AUSTIN, Texas — It was a police shooting that rocked Austin and fueled the anger that helped spark the social justice protests of 2020. Now, more than three years later, the Austin Police Department (APD) officer who shot and killed Michael Ramos is on trial for murder.
The shooting, captured in both police footage and on witnesses' cellphone cameras, sparked controversy from the start and the trial of Officer Christopher Taylor is expected to draw emotions from all sides.
In April 2020, multiple APD officers responded to a report about possible drug dealing in the parking lot of a southeast Austin complex. The 911 caller said that a man, later identified as Ramos, had a gun – but police later confirmed that they did not find a weapon.
When officers arrived at the complex, they say Ramos did not obey their commands, prompting them to use bean bag rounds on him. Then, when Ramos got into his car and started driving, Taylor opened fire.
The shooting led to a local outcry and calls for justice, amid ongoing outrage over the murder of George Floyd in Minneapolis.
Taylor's attorneys say he opened fire on Ramos to protect himself and other officers and that he committed no crime. But in one of his first major actions as Travis County District Attorney, José Garza took the case to a grand jury in 2021. The grand jury indicted Taylor on a murder charge.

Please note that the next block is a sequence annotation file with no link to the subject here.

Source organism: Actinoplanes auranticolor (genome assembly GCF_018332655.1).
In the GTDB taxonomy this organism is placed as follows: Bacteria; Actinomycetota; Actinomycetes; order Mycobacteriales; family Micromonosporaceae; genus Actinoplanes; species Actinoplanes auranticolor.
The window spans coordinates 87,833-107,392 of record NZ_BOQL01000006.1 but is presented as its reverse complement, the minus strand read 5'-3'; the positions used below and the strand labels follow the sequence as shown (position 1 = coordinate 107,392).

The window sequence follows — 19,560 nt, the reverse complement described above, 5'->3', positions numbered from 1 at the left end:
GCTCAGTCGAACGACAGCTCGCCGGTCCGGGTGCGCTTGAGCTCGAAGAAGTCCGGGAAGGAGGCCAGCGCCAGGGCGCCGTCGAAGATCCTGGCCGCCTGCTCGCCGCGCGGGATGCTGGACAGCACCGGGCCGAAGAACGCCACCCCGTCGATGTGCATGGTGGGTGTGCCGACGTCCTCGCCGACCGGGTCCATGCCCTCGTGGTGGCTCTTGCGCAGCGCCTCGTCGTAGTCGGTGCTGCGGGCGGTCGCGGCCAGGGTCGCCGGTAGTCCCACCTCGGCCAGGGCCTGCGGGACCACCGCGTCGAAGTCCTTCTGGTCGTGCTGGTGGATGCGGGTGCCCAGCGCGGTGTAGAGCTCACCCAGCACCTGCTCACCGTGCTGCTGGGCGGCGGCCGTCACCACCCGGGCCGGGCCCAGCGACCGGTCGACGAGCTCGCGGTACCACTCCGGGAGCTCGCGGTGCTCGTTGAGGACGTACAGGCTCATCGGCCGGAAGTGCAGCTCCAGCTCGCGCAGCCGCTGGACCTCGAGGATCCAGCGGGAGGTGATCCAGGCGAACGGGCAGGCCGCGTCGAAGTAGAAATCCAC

Now, over at least the next week, a Travis County jury will hear arguments from both sides to decide whether the shooting was justified or whether Taylor should face up to life in prison.
All throughout the trial, KVUE Senior Reporter Tony Plohetski will have recaps and analysis live on KVUE+ at 7 p.m. daily. The segments will be available to watch afterward in this article, on KVUE+ or on our KVUE YouTube page.
You can find each segment below.
Part 1: Trial preview ahead of jury selection
Jury selection for Taylor's trial was set to begin at 9:15 a.m. on Monday, May 22. But the judge dismissed the entire jury panel on Monday when it was discovered that the courtroom door had been locked. According to one of Taylor's attorneys, Ken Ervin, it's unknown how the door got locked, but the courtroom was supposed to be open to the public.
Jury selection restarted on Tuesday, May 23, and continued on Wednesday, May 24, and Thursday, May 25.
Ahead of the start of the trial, Plohetski sat down with Austin attorneys Jason Ortega and Sandra Ritz to break down the significance of this case.
Plohetski then spoke with defense attorney Amber Vazquez and Rick Cofer, whose career spans both sides of the criminal docket.